Olivia Daniels ’19, Daisy Jones ’19, Severine Stier ’19, and Emma Tayloe ’19
Much of what comprised Davidson’s 2018 graduation ceremony came as no surprise: the sea of middle-aged bodies shifting in flimsy, black folding chairs, the impending destruction of the meticulously maintained lawn, and President Carol Quillen’s overzealous call for bipartisanship in the post-grad world.
As Dean Wendy Raymond began reading aloud the names of the graduates, we were taken aback by what we expected to be a trivial aspect of the day–the order in which graduates crossed the stage. The students with the highest GPAs (summa cum laude) were recognized first. The graduation order then proceeded as follows: those with GPAs below a 3.5, then those with a GPA between a 3.5 and 3.75 (cum laude), and finally those with above a 3.75 (magna cum laude).
This year, graduates will sit and receive their diplomas in alphabetical order, based on their last name and divided by degree.
According to Dean Byron McCrae, Latin honors will likely be listed in the bulletin next to each person’s name and announced as each person walks across the stage, as in years past. By restructuring the ceremony so that students are no longer grouped according to GPA, Davidson is responding to the critique of GPA as a total summary of an academic career.
Although we recognize the progress made by alphabetizing the order in which graduates cross the stage, we hope that future ceremonies will eliminate the mention of GPA-based honors.
From our first official interaction with Davidson—the college application process—our GPAs have been intentionally reviewed as part of a larger picture in the holistic admission process.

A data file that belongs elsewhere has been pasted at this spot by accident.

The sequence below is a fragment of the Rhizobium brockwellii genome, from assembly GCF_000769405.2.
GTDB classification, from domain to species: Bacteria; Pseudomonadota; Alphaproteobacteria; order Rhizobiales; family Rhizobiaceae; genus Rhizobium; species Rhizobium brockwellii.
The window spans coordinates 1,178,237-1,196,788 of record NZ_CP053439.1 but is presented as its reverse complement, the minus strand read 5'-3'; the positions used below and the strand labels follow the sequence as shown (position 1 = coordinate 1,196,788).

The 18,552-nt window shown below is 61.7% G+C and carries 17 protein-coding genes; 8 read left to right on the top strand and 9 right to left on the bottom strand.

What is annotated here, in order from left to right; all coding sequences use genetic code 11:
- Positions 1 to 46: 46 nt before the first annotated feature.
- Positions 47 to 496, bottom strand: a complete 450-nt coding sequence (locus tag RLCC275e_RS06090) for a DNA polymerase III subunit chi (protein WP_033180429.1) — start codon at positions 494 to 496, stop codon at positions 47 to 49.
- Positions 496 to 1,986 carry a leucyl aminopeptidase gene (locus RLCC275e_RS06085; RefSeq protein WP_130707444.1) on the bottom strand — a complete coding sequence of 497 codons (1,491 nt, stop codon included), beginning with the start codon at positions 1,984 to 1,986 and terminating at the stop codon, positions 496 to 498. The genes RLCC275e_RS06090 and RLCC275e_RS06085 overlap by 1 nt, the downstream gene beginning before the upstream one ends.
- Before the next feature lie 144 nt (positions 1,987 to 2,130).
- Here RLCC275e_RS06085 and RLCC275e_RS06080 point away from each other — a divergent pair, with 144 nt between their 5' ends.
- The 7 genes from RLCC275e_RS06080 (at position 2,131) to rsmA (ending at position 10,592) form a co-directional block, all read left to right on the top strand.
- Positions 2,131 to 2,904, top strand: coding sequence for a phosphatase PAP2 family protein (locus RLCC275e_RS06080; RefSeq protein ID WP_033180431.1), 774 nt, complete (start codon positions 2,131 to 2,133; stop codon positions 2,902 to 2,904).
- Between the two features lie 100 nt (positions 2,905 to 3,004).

Like many of its peer institutions, Davidson evaluates applicants on more than high school grades. Extracurricular activities, employment, family commitments, educational background, and peer recommendations all contribute to a candidate’s application. Tour guides even emphasize that unlike many institutions, Davidson students uniquely value academic peer support, collaboration, and honor.
So, if GPA is not the focus of our arrival at Davidson, why should it define our departure?
GPAs do not reflect the hours that students may spend working off-campus to pay for their tuition, participating in volunteer service initiatives, helping friends in challenging circumstances, or working through mental health issues. When grades are the sole defining element of a student’s position at graduation, such experiences of growth, development, and service become barriers to “success” instead of feats worth rewarding.
Despite being widely framed as a meritocratic system, GPAs are informed by a variety of other factors: high school preparation, professors’ pedagogical approaches, students’ majors, socioeconomic status, etc. Like many scholars, we are interested in interrogating how GPAs are formulated and interpreted. It is imperative to emphasize the ways in which GPA reflects certain privileges, such as access to academic resources and support, as much as it reflects effort.
Even though students and community members have historically been prioritized during Davidson’s graduation ceremonies, the execution of this goal is always evolving.
For example, in an opinion piece published in the Wall Street Journal in May of 2017, the year of Davidson’s 180th commencement, Quillen expressed intentionality in the construction of Davidson’s graduation ceremony. Departing from the common model of a guest commencement speech, she stated that by not inviting an unaffiliated speaker, Davidson redirects the focus of graduation to the students. Through this decision, Quillen maintained a commitment to placing the college community at the forefront of the ceremony.
While we look forward to acknowledging our classmates’ accomplishments on May 19th, we hope that successes outside of numerical measures are prominent reasons for celebration amongst our peers and loved ones.
As one of many factors in a student’s academic career, Latin honors certainly have value. As labels, however, we think they are best expressed through resumes or in private conversations with families or employers.
If you want to make them public, take your Latin honors to LinkedIn.
Olivia Daniels ’19 is a History major from Phillipsburg, NJ. She can be reached at email@example.com. Daisy Jones ‘19 is a Gender and Sexuality studies major from Glen Ellyn, IL. She can be reached at firstname.lastname@example.org. Severine Stier ’19 is an English major from Princeton, NJ. She can be reached at email@example.com. Emma Tayloe ’19 is a Chemistry major from Arlington, VA. She can be reached at firstname.lastname@example.org. All four contributors can be located at B301.